"'When people really do think that, there's no way we can make them believe that we can protect them. Where McKeach's concerned there's no such thing as a Witness Protection Program. They believe he can and he will find them, get at them from wherever he is -- wherever they or their loved ones are -- and retaliate against them, if they go up against him. That's why we've never had any witnesses, simple as that. His henchmen and his lackeys, disgruntled prat-boys and spiteful ex-girlfriends -- they won't have that lovely, law-abiding change of heart. No one'll dare help us. Proof's in front of your eyes -- he's devoted a mere quarter century or so since he did his last stretch to blatant criminal activities, day after day and night after night, right under our very noses, and we haven't laid a glove on him.

"'It's an aura that he has. A lot of people who dislike McKeach -- and a lot of people who fear him -- he's never done anything to, personally. They've just been hearing stuff about him ever since they were young kids -- this all-encompassing power that he has, to do evil. The people who repeat these stories without having any idea of whether they're true -- they're doing McKeach's work for him.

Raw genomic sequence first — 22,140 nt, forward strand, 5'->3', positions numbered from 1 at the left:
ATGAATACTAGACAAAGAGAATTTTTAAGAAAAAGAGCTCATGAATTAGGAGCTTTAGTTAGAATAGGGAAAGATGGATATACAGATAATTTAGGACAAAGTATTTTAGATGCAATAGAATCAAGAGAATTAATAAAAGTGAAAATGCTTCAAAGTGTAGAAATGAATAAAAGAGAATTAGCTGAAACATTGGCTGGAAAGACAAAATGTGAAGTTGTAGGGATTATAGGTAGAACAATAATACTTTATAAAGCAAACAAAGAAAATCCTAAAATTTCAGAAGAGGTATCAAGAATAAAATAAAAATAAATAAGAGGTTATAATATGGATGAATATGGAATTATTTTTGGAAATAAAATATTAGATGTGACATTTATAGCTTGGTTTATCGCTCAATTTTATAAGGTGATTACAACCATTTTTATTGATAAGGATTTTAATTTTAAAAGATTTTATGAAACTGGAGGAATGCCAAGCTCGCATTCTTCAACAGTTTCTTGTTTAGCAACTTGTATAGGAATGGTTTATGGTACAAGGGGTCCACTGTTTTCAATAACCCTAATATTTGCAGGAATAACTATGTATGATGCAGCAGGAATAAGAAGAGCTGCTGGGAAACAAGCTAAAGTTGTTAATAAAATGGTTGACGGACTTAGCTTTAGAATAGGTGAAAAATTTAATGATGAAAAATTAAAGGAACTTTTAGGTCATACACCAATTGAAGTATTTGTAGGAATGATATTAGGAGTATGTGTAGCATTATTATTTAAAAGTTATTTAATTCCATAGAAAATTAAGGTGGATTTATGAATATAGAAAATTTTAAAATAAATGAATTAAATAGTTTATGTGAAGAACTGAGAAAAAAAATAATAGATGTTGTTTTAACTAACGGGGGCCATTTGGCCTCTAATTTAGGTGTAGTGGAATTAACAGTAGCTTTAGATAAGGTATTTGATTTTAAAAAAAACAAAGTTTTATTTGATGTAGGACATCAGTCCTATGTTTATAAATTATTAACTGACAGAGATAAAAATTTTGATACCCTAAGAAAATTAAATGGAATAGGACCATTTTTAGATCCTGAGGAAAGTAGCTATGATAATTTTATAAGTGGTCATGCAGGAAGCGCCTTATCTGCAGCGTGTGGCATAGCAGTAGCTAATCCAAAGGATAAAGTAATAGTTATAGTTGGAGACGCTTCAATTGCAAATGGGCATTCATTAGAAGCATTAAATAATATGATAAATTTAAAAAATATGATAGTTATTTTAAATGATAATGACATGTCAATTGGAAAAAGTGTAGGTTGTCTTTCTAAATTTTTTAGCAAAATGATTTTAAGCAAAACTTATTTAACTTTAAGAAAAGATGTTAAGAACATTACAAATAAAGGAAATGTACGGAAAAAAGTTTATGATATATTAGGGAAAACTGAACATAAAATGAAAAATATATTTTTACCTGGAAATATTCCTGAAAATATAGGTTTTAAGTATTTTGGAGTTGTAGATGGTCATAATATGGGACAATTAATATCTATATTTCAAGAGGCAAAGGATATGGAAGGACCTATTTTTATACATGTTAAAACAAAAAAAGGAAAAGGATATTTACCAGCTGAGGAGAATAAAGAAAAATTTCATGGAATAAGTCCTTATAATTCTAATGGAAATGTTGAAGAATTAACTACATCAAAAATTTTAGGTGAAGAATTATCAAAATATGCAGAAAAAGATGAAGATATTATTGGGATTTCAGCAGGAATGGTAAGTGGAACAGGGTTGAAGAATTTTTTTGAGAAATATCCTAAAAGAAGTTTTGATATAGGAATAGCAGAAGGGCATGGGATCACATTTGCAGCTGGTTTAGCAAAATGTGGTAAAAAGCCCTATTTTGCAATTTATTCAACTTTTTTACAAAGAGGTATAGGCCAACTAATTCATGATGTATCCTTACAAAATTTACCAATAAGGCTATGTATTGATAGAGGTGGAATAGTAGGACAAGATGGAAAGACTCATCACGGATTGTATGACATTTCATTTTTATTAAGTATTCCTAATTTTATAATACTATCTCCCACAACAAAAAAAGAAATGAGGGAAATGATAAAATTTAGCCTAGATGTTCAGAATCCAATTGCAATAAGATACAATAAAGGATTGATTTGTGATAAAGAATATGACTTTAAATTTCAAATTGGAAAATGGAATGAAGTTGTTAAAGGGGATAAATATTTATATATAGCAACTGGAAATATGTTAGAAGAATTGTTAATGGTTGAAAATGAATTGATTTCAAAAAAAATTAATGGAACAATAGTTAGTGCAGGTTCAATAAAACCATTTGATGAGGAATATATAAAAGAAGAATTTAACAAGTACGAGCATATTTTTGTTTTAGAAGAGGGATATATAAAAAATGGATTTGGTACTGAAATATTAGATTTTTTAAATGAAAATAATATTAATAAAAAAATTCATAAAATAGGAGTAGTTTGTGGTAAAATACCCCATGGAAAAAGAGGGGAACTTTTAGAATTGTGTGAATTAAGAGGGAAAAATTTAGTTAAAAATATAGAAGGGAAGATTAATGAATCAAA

"'And there's a hell of a lot of them. Sometimes it's like they're like Seventh Day Adventists or Jehovah's Witnesses -- everywhere you look in Greater Boston, there's another one. If his name comes up when you're talking to someone in the main Registry Office, and Rita Gaspari's within earshot, she'll drop what she's doing -- come over and tell you what a savage bastard McKeach is....'"

And here is that same detective explaining to a colleague how his boss (he's referred to demeaningly as Stoat here) doesn't understand the local status of the Italian crime families: